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DeadSoul Tribe - A Murder Of Crows CD (album) cover


DeadSoul Tribe


Experimental/Post Metal

3.69 | 125 ratings

From, the ultimate progressive rock music website

3 stars Devon Graves. One of Metal's most underrated talents.

For those who don't know him, he was the front man of Psychotic Waltz, a progressive metal band from the 90's, who kind of developed a sight cult following ever since their inception. Now during their hiatus, Devon decided to form this new band, and the rest is history.

Now, musically speaking, this band is very different to the sounds that Psychotic Waltz where making. The best way to describe this band is that they are basically a better version of Tool. What! Better than Tool!

Yea, I'm really not the biggest fan of Tool if I'm being honest, and in all fairness, I'm not the biggest fan of this band either. But if you have to make me choose, I would choose these guys, mainly because of Devon Graves.

In Psychotic Waltz, Devon's vocals where absolutely insane. I mean it, he could hit notes that even opera singers couldn't attempt. But with this project, he has toned his voice down a little bit. On this album he does play it safe with his vocals usually, but throughout the album he does hit some pretty impressive vocal moments.

This album is pretty much a Devon Graves solo album, mainly because he plays all the instruments on the album except for drums (even though he did have a current touring band). The production on the album also isn't exactly the best. I can hear most of the instruments, which pretty much what you expect, but Devon's vocals I feel are quite low in the mix, which really takes away the main focus of the band, which is his amazing singing voice.

Another criticism would be in some of the song arrangements. Because of the similarity in sound between these guys and Tool, some Tool-esque moments impact the songs a lot, which is quite noticeable at times. These include long hypnotic intros usually with bass usually being the main instrument and sometimes vocal melodies that tend to experiment a lot rather than stay grounded and simple. Some of the phrasing of the vocals sometimes are very similar to Maynard Keenan's style of singing.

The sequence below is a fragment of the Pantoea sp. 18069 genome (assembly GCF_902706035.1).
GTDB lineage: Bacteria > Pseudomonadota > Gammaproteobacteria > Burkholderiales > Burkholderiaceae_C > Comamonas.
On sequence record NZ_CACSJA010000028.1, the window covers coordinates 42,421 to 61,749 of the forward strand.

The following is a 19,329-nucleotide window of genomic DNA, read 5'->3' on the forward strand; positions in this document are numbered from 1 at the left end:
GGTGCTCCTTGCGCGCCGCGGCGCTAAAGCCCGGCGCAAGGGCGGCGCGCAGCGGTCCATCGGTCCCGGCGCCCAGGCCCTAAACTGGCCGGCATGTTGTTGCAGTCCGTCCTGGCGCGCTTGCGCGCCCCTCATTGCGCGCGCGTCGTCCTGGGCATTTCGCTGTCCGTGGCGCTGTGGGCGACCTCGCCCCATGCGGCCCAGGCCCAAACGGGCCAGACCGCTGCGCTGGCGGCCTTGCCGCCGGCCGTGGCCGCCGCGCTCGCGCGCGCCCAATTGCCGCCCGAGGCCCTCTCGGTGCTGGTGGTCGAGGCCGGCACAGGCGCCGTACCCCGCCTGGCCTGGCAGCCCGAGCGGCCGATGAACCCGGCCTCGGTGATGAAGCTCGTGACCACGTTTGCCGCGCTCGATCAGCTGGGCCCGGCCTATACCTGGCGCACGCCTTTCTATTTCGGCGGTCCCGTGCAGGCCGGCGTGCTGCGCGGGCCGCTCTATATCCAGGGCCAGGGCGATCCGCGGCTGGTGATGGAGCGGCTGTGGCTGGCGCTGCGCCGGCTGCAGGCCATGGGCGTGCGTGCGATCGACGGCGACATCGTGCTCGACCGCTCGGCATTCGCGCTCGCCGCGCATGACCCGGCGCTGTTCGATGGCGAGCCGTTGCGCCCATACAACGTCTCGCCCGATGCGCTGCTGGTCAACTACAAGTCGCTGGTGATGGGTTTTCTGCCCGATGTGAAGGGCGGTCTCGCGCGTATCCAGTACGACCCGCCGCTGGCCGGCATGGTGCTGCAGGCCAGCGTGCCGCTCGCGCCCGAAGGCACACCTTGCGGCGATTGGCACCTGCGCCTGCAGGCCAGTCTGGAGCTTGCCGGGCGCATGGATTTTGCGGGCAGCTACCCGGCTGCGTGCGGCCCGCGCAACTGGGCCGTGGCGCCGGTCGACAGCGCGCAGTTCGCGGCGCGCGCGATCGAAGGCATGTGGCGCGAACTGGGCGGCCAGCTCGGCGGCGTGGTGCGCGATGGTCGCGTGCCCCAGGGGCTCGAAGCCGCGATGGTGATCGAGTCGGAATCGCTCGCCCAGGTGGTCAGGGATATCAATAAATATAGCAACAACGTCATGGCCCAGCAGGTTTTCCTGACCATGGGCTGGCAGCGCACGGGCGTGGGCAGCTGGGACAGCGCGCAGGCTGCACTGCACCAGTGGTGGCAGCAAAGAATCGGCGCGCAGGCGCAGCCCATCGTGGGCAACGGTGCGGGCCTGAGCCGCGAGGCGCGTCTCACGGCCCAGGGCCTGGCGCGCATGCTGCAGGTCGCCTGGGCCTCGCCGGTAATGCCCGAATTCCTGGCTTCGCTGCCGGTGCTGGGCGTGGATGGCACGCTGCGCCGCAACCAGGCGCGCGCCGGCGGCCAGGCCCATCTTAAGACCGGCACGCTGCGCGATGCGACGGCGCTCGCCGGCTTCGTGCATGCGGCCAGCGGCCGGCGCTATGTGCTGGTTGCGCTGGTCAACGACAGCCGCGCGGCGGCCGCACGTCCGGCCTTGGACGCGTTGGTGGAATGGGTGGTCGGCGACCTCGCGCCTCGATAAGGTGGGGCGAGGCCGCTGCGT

The use of flutes in the album also helps a bit, giving some tracks a Jethro Tull vibe. Oddly enough the mixture of flutes does work very well.

I'm not sure if this album is a concept album, but there seems to be some sort of theme running throughout the album. The songs are split into chapters, which usually means something relatable, but other than that I can't really place together any story. Just a hunch though.

The album's intro, the two parter "Feed" is a briliant intro to the album. Reaching near the 8 minute mark, it experiments with arrangements slightly, which makes it one of the more enjoyable tracks.

My favourite song on the album would have to be "Some Things You Can't Return." A brilliant build throughout the song and something a bit different compared to the rest of the album.

One of the albums longest compositions, "Crows On The Wire" is another stand out moment on the album. With brilliant build ups throughout, it does show some pretty impressive songwriting skills.

One of the best songs on the album is in fact the bonus track "Time." A very different song compared to the rest of the album, mainly because it has a very poppy sound to it. I can kind of see why the band left it off the album, but I am glad I got to hear it.

In conclusion, I was slightly surprised with this album. At times the band's sound does drape through, but at times the songwriting can change slightly. In all fairness, these guys really aren't 100% my thing, but this album ain't too bad and has some pretty good songs on it. Some people although would really get into this album I bet, so I would recommend it.


arcane-beautiful | 3/5 |


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